JL: You've recently started a series of mostly black paintings. What was the impetus to start removing/reducing color?
PB: My work is mostly a practice of cropping, blocking out and painting over. So I thought the black could highlight the crop it self more. This black is high gloss so it becomes reflective at the same time it remains flat.
JL: To make a black painting carries some art historical baggage. Were you looking to any of the black painting of the past?
PB: Yes, Kandinsky's, Juryfreie Murals
JL: There is a sort of tasteless refinement in the way that you have been using popsicle sticks, making awkward cuts out of the canvas, adding small, sculptural elements etc. Are you deliberately challenging taste levels here?
PB: The last thing I want to do is to challenge taste. I'm really just interested in what tastes people have and why. Mostly because mine are always changing and I think that shows in the work. I want include a wide scope of style and decoration. Both are often considered taboo in art, but its the opposite for me. Style and taste are exciting ideas to work with and can make a painting really relate to a viewer. I want to work to greet the viewer almost like a visual handshake.
JL: We have talked about the kinds of multiple modes that you work in. Is it possible to describe how/why these begin or end? If you're working on a popsicle stick painting, can it easily turn around and become one of the more slick abstractions? Is there freedom between these modes? Or do you even think about these different avenues?
PB: I never know what they will look like when I start them. They make there own history with each layer. I try and make something everyday until I have a collection of images and objects. I then use those things to make an actualized work. Sometimes that process is fast but is more often slow. I develop a real love hate thing with my work. I really do live with it. I sleep steps away from where I work. So I am endlessly adding things or taking them away. I like to be able to work on them exactly when I think of idea. Because of that there is the freedom that you mention, but there is also a good amount of anxiety at the same time.
Hearts and Bones, 2008, Acrylic, oil, paper, foam, pigment powder and Popsicle sticks on canvas, 40" x 30"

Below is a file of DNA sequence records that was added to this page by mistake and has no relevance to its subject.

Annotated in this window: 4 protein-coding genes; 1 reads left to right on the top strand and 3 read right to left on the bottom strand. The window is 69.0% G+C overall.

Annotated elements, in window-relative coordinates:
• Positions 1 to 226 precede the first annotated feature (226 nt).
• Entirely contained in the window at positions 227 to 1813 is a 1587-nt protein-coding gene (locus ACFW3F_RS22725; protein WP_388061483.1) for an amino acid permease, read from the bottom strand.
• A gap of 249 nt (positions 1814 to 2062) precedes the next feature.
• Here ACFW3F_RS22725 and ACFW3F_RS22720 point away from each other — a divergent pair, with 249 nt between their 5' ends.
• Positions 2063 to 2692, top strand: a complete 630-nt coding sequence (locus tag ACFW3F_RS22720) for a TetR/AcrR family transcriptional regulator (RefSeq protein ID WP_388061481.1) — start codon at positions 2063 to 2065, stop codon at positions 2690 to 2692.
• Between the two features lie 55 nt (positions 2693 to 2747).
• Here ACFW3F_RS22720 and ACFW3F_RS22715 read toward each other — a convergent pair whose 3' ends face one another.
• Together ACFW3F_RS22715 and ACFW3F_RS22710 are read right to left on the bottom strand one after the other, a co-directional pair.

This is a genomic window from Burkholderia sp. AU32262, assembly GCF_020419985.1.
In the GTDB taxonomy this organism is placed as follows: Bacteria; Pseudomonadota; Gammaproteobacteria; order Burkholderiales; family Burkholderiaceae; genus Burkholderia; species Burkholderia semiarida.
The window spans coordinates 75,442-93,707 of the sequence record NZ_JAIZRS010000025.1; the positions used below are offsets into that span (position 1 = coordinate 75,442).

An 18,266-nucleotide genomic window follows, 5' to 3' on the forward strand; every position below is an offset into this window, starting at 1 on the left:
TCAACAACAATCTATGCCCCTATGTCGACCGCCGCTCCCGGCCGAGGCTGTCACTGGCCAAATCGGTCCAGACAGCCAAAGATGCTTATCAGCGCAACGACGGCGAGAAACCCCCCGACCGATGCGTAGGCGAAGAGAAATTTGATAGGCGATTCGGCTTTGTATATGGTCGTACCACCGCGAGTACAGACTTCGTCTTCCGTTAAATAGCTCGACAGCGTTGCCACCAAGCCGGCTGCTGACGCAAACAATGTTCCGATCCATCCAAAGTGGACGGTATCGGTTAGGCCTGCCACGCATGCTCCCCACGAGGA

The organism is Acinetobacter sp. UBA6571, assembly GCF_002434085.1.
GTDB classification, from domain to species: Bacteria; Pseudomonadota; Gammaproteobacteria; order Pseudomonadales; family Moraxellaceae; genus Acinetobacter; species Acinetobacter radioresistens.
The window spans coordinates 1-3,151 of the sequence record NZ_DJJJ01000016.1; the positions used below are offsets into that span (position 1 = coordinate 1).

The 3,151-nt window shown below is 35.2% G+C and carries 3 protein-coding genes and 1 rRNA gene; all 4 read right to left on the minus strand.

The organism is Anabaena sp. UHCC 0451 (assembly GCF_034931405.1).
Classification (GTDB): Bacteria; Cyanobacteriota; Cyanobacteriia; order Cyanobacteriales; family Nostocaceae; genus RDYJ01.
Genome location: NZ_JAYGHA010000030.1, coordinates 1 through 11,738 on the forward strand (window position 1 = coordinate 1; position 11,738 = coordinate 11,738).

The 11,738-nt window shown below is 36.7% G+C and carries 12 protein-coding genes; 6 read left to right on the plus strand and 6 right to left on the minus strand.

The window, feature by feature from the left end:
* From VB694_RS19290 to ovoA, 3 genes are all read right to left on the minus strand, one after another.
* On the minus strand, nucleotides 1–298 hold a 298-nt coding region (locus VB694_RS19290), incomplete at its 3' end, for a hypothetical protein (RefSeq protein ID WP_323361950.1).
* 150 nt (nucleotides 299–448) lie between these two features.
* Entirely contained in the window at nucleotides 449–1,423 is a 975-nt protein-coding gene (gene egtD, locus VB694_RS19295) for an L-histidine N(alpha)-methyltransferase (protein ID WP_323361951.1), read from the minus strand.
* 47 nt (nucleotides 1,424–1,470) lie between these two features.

JL: Apart from materials, how has it been different working in your apt as opposed to having your own studio?
PB: At first I really hated it. I lost a great space I had for over two years. This set up seems to be working well for now. I really like to work in the middle of the night.
JL: Is abstract painting important?
PB: I don't know about important, but for me it allows the best chance to make something totally new.
JL: How important is it for you to be aware of what others are doing? Is there anyone that is particularly significant for you?
PB: I'm constantly looking at stuff. The High Times Hard Times show at the National Academy last year really was important for me. I had always thought about that time in painting as an "unsuccessful" period. I couldn't have been more wrong. Artists like Al Loving, Alan Shields, Mary Heilman, Jack Whitten and Joe Overstreet where taking painting out of its own context. Really doing something new. There are a lot of great artists to look at now as well. It’s good to live in New York and experience great work on a regular basis.
JL: What does your family say about your paintings?
PB: They think they're weird, but I think they like them anyway.
JL: Big paintings vs. small paintings. What's all the fuss?
PB: No fuss. As always both are out there and the attention bounces back and forth. For me I like to make both.
JL: What's next?
PB: Sherri Caudell Brennan and I are in the beginning stages of a collaborative "comic book". Its our first project together since "Stop Press" a zine we made in 2006. I also want to continue the black painting series, at least until the end of the summer. I want to make some really large ones.